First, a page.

This County is a Drunk Driver’s Worst Nightmare

The impacts of impaired driving are devastating. In 2022, 1,177 people were killed in DUI crashes. Another 22,278 were injured. Recidivism is high. According to the National Highway Traffic Safety Administration, around one-third of people arrested on suspicion of DUI are repeat offenders.

One way society can respond is by strengthening the penalties against drunk driving. Placer County has made a name for itself as the California county for DUI justice. In 2023, the county again held the title for most DUI convictions in the state. Drunk drivers are more likely to be convicted of a DUI in Placer than anywhere else in California.

The Placer County District Attorney's Office has a dedicated DUI unit, spearheaded by supervising deputy district attorney Jeffery Moore. 

“Our office and county take DUI’s very seriously,” Moore says. “One selfish decision made in a moment can result in devastating lifelong consequences. First and foremost, it can result in a death. Even then, a defendant’s ‘best case scenario’ will still result in jail time and tens of thousands of dollars in penalties and fees. Simply put, it is just not worth it.”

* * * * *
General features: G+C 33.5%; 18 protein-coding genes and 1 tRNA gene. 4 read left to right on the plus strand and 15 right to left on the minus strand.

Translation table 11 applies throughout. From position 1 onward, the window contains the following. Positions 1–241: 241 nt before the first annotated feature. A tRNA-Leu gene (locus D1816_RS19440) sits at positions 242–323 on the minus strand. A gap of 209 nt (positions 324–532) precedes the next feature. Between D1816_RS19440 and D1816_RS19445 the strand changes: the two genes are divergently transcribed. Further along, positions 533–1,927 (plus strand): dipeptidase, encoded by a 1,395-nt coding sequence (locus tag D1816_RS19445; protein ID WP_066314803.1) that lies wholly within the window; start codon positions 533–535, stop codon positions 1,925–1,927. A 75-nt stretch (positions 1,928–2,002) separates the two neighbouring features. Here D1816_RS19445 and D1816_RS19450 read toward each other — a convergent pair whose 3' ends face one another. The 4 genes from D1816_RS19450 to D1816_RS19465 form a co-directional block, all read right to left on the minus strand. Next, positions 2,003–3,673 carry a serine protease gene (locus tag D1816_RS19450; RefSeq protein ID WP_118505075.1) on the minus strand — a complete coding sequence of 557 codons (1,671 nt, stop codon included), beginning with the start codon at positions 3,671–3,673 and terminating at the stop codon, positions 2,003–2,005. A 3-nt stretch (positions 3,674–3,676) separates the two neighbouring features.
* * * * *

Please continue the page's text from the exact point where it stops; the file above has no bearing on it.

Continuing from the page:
Studies are mixed on the effects of stronger criminal penalties for impaired driving. Data suggest recidivism drops when people believe they’re more likely to get caught. That suggests stronger criminal penalties should be combined with increased enforcement, like checkpoints. 

Los Angeles-based law firm Simmrin Law Group recently published rankings of the most dangerous California counties for impaired driving. Mendocino led the way, with 20.18% of all crashes involving a DUI. Calaveras, Plumas, Trinity, Amador, Lake, El Dorado, Nevada, Santa Cruz and Tuolumne rounded out the top 10. Alpine was ranked as the safest county, with just 8% of crashes involving a DUI. San Francisco was runner-up, followed by the counties of Alameda, Los Angeles and Orange.



Monday, January 29, 2024 - 11:03

A state appeals court has upheld a decision by the Ventura County Employees’ Retirement Association (VCERA) prohibiting leave cashouts that “straddle” calendar years — a practice that has resulted